I was exceedingly preoccupied by that little affair of the Vatican cameos, and in my anxiety to oblige the Pope I lost touch with several interesting English cases.Sherlock Holmes: The Church Mysteries by Ann Margaret Lewis (Wessex Press, 2010) will be released this coming August. I had the pleasure and honor of reading the manuscript. Based upon snippets in the original stories by Sir Arthur Conan Doyle, Ann Lewis has ingeniously woven tales of mystery amid the liturgical cadences of Pope Leo XIII's Vatican and against the backdrop of international intrigue. Holmes and Watson are there, just as Doyle created them; it is fascinating to see the famous duo in the corridors of the papal apartments, matching wits with Leo XIII himself.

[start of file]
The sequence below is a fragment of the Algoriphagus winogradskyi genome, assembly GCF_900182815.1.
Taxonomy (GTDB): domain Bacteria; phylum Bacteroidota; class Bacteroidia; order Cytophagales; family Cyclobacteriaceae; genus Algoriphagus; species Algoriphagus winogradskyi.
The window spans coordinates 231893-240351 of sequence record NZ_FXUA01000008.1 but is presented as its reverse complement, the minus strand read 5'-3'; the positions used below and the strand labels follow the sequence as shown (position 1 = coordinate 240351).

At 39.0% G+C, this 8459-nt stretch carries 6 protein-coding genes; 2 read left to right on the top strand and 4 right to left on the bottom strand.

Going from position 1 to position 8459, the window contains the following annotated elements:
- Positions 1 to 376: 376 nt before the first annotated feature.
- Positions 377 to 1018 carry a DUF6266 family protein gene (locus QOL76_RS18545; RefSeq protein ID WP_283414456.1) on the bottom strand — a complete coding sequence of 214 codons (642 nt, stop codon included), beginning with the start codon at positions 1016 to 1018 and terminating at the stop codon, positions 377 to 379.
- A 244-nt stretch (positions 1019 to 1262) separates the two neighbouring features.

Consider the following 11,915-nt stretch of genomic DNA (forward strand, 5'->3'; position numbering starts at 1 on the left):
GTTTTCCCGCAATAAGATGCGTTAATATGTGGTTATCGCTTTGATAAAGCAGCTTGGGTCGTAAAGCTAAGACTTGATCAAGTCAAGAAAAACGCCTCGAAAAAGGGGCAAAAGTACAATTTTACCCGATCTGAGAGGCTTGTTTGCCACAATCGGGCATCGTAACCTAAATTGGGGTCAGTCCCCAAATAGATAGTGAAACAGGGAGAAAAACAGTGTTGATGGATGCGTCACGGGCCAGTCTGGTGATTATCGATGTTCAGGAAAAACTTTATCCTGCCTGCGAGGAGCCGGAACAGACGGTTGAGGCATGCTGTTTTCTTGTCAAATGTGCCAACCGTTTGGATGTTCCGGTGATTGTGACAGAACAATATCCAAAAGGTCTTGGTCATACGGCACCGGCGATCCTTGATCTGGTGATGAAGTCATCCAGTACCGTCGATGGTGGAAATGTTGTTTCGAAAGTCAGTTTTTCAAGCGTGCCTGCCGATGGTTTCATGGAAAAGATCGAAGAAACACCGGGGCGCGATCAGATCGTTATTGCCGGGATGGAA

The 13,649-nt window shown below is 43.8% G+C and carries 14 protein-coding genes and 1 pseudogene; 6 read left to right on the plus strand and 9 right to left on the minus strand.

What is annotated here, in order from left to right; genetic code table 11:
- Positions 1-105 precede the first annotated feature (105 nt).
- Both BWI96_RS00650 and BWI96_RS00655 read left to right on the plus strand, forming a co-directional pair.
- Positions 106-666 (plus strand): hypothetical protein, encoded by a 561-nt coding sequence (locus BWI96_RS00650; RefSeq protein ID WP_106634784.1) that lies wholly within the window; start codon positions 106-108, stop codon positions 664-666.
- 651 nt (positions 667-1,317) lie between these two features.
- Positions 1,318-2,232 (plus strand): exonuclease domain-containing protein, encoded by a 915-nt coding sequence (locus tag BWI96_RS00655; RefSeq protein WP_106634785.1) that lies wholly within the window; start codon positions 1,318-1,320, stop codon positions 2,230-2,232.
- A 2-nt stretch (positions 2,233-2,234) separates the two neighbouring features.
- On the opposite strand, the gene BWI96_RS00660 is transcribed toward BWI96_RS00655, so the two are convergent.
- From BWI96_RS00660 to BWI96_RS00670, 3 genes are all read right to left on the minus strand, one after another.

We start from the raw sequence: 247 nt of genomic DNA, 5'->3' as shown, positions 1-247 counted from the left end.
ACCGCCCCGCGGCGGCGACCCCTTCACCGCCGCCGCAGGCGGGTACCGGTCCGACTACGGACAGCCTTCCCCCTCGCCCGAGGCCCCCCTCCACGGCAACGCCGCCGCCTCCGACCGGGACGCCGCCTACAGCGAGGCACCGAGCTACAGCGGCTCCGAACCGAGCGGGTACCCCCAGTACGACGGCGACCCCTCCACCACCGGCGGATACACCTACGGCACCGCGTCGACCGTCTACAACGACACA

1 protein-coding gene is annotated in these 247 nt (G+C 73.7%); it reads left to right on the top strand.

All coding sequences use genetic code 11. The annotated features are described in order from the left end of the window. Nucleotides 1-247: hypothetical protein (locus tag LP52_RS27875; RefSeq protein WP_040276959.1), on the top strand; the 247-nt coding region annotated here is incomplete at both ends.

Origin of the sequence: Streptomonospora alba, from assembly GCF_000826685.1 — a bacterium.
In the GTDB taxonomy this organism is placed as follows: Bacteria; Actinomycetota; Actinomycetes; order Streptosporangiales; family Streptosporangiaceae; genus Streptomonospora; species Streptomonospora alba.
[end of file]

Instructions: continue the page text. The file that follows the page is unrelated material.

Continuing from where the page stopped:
—Sherlock Holmes, The Hound of the Baskervilles
Pope Leo comes convincingly to life in the stories so that I often felt that I was sitting in the same room with him, listening to his pithy insights, sparkling with humor, a very saintly old Italian gentleman. Holmes' own religious skepticism is confronted and for once in his life he realizes that there are places where his brilliant intellect and spectacular process of discernment cannot go. Another English detective, none other than Fr. Brown, appears in one of the stories, as Ann subtly mingles literature with history, pulling together many loose threads to make a living tapestry of the past.
Sherlock Holmes: The Church Mysteries is a welcome addition to Catholic-themed literature and to literature in general. As is the way with well-written books, it would be perfect for reading aloud at night by a roaring fire. I recommend it for all ages, especially for those who can never get enough of the one and only Sherlock Holmes.
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